Unravelling the D2C model growth
While the recurring story of the so-called retail apocalypse has been one of plummeting sales and deserted high streets, the thriving ecommerce market is expected to be worth $5.4 trillion globally this year, according to eMarketer. But it’s not just the retail giants that have been embracing the rise of ecommerce; the phenomenon has also democratised online retail for a growing number of small businesses and, most notably, paved the way for a boom in direct-to-consumer brands.
The D2C model – which cuts out the middle man in order to reach customers, quite literally, directly – has existed in one form or another since the 18th century but has been gaining momentum since the dotcom bubble of the late 1990s. D2C, as we know it today, came to fruition during the 2010s, when Instagram’s picture-perfect aesthetic became the ideal platform for the likes of natural beauty brand Glossier (founded in 2014), sustainable fashion retailer Reformation (2009), luggage company Away (2015), and men’s razor brand Harry’s (2013), among others.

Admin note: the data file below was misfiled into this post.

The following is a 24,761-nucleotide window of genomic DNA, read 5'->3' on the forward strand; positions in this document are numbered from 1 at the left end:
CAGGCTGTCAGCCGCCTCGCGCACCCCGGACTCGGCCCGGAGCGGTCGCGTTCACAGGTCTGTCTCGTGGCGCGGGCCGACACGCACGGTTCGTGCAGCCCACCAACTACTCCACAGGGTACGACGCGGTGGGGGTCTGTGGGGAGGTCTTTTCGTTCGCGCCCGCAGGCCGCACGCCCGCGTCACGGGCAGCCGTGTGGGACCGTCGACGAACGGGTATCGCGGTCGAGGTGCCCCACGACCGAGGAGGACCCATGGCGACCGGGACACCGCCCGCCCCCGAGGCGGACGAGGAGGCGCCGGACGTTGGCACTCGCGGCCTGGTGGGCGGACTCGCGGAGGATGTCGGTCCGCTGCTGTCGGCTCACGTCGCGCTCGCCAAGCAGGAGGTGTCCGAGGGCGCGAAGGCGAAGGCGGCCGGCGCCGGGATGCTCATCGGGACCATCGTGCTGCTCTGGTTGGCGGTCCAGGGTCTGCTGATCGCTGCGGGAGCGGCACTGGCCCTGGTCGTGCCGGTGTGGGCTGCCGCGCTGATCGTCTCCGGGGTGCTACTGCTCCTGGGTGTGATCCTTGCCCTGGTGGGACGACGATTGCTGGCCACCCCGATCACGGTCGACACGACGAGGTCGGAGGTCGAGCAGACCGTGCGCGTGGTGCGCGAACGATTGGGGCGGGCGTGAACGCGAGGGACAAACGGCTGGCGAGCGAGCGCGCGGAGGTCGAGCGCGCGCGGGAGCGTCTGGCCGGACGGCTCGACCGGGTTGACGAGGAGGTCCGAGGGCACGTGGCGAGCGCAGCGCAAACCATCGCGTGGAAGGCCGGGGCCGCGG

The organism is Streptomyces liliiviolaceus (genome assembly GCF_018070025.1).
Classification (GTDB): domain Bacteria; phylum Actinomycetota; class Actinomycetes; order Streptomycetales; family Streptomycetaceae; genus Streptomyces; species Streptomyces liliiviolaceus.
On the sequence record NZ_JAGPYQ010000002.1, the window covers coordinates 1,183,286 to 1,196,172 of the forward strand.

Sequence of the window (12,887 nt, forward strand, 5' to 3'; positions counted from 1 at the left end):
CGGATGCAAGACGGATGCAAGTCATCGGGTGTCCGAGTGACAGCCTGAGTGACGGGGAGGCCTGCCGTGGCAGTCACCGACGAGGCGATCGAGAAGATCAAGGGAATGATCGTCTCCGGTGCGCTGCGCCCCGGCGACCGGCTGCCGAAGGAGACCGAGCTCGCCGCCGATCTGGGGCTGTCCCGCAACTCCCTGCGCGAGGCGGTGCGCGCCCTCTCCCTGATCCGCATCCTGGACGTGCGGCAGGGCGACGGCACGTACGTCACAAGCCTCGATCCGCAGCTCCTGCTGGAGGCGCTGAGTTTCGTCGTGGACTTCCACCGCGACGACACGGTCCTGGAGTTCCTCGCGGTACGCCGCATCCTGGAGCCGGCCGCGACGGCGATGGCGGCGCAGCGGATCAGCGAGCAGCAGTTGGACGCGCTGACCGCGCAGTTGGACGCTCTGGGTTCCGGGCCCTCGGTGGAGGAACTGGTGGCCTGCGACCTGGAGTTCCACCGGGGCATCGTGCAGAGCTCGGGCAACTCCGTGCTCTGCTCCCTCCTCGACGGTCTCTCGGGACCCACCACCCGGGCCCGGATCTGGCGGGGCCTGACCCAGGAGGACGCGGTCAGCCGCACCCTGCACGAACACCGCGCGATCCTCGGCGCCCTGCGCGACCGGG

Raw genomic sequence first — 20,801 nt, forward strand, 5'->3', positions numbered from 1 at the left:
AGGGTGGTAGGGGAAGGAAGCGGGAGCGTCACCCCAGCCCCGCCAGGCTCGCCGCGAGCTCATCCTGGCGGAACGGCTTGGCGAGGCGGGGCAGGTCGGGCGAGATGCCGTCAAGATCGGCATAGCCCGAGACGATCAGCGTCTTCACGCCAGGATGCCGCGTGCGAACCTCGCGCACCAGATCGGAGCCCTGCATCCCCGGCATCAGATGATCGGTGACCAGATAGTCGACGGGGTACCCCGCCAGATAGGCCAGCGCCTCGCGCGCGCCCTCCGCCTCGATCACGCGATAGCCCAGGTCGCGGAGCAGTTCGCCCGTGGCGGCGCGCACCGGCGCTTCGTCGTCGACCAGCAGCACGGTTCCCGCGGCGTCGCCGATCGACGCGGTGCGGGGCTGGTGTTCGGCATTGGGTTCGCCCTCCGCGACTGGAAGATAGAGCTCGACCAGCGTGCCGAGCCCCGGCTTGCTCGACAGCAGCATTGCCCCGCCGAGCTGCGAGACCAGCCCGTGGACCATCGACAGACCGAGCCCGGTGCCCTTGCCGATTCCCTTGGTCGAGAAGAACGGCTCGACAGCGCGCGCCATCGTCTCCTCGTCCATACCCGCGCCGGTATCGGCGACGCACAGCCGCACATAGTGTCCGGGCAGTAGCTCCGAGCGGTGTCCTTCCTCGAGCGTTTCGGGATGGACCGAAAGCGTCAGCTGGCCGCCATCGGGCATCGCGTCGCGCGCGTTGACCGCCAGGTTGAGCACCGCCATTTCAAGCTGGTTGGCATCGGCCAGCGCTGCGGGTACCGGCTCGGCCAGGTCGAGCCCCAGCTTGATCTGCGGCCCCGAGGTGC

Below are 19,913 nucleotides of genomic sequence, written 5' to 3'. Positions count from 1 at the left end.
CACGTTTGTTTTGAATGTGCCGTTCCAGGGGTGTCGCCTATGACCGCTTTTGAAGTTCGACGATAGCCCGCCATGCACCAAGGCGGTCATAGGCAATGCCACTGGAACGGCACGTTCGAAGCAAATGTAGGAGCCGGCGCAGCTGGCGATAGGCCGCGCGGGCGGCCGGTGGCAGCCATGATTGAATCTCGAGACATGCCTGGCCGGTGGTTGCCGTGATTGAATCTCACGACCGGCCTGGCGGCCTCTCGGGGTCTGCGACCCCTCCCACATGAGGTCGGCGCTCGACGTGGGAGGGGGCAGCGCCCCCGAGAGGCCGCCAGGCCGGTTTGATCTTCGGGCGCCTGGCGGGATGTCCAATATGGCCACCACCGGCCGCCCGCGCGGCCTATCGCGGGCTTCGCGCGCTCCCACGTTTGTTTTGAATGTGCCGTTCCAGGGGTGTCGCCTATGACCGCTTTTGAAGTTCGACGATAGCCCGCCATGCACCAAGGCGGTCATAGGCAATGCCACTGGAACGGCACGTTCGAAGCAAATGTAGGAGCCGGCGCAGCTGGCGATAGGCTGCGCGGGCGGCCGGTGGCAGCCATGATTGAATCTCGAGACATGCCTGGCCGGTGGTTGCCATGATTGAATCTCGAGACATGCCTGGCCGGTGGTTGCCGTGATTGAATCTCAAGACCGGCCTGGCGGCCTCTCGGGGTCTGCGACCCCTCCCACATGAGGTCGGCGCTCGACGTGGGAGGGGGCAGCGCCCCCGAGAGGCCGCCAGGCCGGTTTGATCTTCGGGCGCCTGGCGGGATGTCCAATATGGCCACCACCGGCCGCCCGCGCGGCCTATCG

Top: Harry’s range; Above: Harry’s collaboration with sister brand Flamingo for Pride